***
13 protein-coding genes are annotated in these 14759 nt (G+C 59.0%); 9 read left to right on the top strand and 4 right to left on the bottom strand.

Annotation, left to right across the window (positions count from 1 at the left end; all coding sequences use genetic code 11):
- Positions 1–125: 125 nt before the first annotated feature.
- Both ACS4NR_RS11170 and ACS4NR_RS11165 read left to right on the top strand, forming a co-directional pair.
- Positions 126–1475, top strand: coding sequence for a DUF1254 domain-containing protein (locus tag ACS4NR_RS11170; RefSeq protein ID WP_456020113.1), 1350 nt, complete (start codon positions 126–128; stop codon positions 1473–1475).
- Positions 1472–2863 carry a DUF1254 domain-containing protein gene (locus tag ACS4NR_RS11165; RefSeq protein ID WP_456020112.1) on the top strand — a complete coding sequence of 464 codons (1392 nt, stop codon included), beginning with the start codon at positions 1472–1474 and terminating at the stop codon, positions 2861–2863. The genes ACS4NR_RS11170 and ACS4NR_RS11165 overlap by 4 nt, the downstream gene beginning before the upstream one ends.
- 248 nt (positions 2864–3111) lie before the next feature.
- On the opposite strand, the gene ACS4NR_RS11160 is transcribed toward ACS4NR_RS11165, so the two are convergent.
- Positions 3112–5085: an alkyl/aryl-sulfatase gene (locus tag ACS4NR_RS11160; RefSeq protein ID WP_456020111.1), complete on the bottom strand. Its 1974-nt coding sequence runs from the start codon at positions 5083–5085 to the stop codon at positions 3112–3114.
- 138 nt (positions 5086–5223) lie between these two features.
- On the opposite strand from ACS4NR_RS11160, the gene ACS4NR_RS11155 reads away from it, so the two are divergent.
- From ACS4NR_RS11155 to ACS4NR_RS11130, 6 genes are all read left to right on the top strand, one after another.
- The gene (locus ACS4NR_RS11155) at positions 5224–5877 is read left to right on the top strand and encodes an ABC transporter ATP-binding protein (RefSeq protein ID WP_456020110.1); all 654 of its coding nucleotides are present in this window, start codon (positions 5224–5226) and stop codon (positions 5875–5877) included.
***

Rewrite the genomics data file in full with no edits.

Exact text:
13 protein-coding genes are annotated in these 14759 nt (G+C 59.0%); 9 read left to right on the top strand and 4 right to left on the bottom strand.

Annotation, left to right across the window (positions count from 1 at the left end; all coding sequences use genetic code 11):
- Positions 1–125: 125 nt before the first annotated feature.
- Both ACS4NR_RS11170 and ACS4NR_RS11165 read left to right on the top strand, forming a co-directional pair.
- Positions 126–1475, top strand: coding sequence for a DUF1254 domain-containing protein (locus tag ACS4NR_RS11170; RefSeq protein ID WP_456020113.1), 1350 nt, complete (start codon positions 126–128; stop codon positions 1473–1475).
- Positions 1472–2863 carry a DUF1254 domain-containing protein gene (locus tag ACS4NR_RS11165; RefSeq protein ID WP_456020112.1) on the top strand — a complete coding sequence of 464 codons (1392 nt, stop codon included), beginning with the start codon at positions 1472–1474 and terminating at the stop codon, positions 2861–2863. The genes ACS4NR_RS11170 and ACS4NR_RS11165 overlap by 4 nt, the downstream gene beginning before the upstream one ends.
- 248 nt (positions 2864–3111) lie before the next feature.
- On the opposite strand, the gene ACS4NR_RS11160 is transcribed toward ACS4NR_RS11165, so the two are convergent.
- Positions 3112–5085: an alkyl/aryl-sulfatase gene (locus tag ACS4NR_RS11160; RefSeq protein ID WP_456020111.1), complete on the bottom strand. Its 1974-nt coding sequence runs from the start codon at positions 5083–5085 to the stop codon at positions 3112–3114.
- 138 nt (positions 5086–5223) lie between these two features.
- On the opposite strand from ACS4NR_RS11160, the gene ACS4NR_RS11155 reads away from it, so the two are divergent.
- From ACS4NR_RS11155 to ACS4NR_RS11130, 6 genes are all read left to right on the top strand, one after another.
- The gene (locus ACS4NR_RS11155) at positions 5224–5877 is read left to right on the top strand and encodes an ABC transporter ATP-binding protein (RefSeq protein ID WP_456020110.1); all 654 of its coding nucleotides are present in this window, start codon (positions 5224–5226) and stop codon (positions 5875–5877) included.